by Meridith Levinson

The lowdown on Mott’s $15.3 million compensation package

Aug 02, 20053 mins

By now, you’ve probably heard that HP poached Dell’s CIO Randy Mott in July.  What you may not have heard about is the dude’s compensation package.  Allow me to fill you in on the details.

According to documents HP filed with the SEC when it brought Mott on board, HP is paying Mott an annual base salary of $690,000 per year, giving him a half million stock options, 285,000 shares of restricted stock, a short-term bonus worth his entire annual salary and a $5 million long-term performance bonus that’s guaranteed even if the company tanks (if HP meets or exceeds his target, he could earn up to $10 mil, according to Reynold Lewke, a partner with recruiting firm Egon Zehnder’s CIO practice.)  Not bad, eh? 

Well, it gets better.  Just for accepting HP’s offer, Mott scored a $2.2 million signing bonus, and HP is giving him a million dollars to move from Austin to Palo Alto. 

Mott’s compensation package, valued at $15.3 million, may sound extravagant–excessive even–but in the immortal words of Tom Jones (and Egon Zehnder’s Lewke), “It’s not unusual.”  

“When you look at the size of the company he’s going to, when you look at the fact that he’s going to be responsible for several thousand people, the better part of a couple billion dollars in revenues, and costs, it’s generous but it’s in line with the compensation package of other Fortune 50 CIOs who report directly to the CEO and who have similar responsibility,” says Lewke.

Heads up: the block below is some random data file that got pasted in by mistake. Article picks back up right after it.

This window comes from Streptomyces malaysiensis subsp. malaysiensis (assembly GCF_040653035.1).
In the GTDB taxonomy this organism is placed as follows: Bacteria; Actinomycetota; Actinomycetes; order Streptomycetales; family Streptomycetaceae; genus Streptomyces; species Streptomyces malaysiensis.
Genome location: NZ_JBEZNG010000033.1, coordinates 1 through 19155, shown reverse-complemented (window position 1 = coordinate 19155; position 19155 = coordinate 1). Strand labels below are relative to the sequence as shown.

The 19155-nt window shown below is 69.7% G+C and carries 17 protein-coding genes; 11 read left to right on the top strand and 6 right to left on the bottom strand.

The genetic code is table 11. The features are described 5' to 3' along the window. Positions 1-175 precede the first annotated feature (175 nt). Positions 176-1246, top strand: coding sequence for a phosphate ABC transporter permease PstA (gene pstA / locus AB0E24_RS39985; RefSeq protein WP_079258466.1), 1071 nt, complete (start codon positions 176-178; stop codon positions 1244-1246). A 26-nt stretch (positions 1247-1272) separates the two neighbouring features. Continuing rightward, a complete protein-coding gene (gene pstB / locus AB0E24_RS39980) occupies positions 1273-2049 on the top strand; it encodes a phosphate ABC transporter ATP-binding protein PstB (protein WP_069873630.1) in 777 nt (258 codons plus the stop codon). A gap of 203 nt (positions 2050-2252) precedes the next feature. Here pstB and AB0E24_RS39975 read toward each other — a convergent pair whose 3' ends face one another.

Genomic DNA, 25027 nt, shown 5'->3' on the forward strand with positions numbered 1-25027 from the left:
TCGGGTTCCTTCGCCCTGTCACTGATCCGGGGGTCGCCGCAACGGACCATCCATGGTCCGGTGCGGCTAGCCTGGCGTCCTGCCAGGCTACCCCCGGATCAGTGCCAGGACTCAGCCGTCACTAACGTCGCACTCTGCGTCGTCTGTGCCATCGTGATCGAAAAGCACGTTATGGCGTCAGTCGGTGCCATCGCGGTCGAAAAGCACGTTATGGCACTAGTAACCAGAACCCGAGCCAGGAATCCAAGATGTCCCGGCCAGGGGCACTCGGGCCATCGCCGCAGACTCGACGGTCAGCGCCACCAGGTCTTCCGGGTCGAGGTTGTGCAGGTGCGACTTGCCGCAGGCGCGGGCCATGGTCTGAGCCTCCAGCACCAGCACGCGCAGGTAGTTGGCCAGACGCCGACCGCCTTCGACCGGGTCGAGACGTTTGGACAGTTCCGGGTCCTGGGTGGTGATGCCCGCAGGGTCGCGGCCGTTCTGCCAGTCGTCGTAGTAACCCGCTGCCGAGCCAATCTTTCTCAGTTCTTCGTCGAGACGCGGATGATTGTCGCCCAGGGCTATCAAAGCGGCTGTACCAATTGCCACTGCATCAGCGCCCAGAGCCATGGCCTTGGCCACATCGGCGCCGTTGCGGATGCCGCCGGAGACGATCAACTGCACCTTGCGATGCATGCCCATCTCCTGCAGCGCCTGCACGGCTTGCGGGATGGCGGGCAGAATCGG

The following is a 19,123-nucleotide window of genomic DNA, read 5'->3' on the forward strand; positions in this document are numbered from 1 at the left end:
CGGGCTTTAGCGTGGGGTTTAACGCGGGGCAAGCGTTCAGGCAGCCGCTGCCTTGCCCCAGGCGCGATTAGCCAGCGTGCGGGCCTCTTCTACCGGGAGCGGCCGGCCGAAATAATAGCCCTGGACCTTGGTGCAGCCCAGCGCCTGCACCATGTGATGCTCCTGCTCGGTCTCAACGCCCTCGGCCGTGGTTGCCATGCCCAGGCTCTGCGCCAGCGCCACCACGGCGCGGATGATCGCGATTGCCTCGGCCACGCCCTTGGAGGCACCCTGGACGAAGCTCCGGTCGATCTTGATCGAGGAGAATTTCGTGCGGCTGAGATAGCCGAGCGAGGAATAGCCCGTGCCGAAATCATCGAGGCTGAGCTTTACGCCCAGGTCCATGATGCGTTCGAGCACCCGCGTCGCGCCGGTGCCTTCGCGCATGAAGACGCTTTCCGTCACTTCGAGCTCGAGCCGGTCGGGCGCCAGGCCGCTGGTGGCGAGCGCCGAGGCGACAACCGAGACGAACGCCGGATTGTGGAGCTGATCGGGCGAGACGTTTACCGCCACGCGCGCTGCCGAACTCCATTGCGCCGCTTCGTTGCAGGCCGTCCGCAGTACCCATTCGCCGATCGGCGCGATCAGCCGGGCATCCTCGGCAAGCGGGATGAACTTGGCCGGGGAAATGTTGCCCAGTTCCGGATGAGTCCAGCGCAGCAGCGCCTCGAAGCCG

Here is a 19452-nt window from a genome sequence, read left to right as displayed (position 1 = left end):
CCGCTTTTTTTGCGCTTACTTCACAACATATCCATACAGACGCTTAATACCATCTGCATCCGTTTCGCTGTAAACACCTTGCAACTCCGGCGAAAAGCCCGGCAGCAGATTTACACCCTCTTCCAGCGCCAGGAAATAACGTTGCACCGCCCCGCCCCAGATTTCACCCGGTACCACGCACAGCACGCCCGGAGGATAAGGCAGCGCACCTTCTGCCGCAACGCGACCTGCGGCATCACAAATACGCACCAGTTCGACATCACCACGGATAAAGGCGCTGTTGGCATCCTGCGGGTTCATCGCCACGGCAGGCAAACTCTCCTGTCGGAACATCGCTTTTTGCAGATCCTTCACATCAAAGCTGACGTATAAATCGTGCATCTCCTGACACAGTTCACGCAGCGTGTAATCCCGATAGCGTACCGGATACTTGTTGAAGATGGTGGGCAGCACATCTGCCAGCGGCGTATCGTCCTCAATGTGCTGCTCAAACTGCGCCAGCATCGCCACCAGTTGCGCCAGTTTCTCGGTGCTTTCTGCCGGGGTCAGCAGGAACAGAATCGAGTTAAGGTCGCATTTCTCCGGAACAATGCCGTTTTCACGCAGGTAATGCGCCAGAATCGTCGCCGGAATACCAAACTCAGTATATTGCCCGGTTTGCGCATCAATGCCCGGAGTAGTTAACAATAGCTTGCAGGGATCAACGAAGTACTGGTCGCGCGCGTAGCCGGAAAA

The other factor to keep in mind, according to Lewke, is that Mott is going to be very much a sales person for HP so he needs to be compensated for the time he’s going to spend hob-nobbing with CIOs to drum up business, in addition to overseeing the infrastructure and setting IT strategy. 

Finally, says Lewke, Mott’s new compensation package reflects the accumulated value of the long-term incentive packages to which he’s been privy during his five year tenure that HP had to make up for.  “HP had to do something that would compensate him for the money he was walking away from [at Dell.]”  Hence the stock options, the restricted stock and the $2.2 million signing bonus.  “They had to make it worth his while to come over.”

As for the million dollar moving allowance, “That’s what it takes to get somebody at that level to move to the valley,” says Lewke, who adds that a modest 1500 square foot bungalow with three bedrooms and two baths fetches $650,000 these days. 

Now for the irony: within days of Mott’s appointment, HP announced a major restructuring and layoffs (much of which will affect the IT department) aimed at shearing the company of $1.9 billion in costs per year beginning in 2007.  So it looks like a few IT workers are at HP are making way for Mott’s salary and bonuses.  Lewke says people around the Valley were saying soon after Mott was hired at HP, “I’ll take some of that and keep my job, thank you very much.”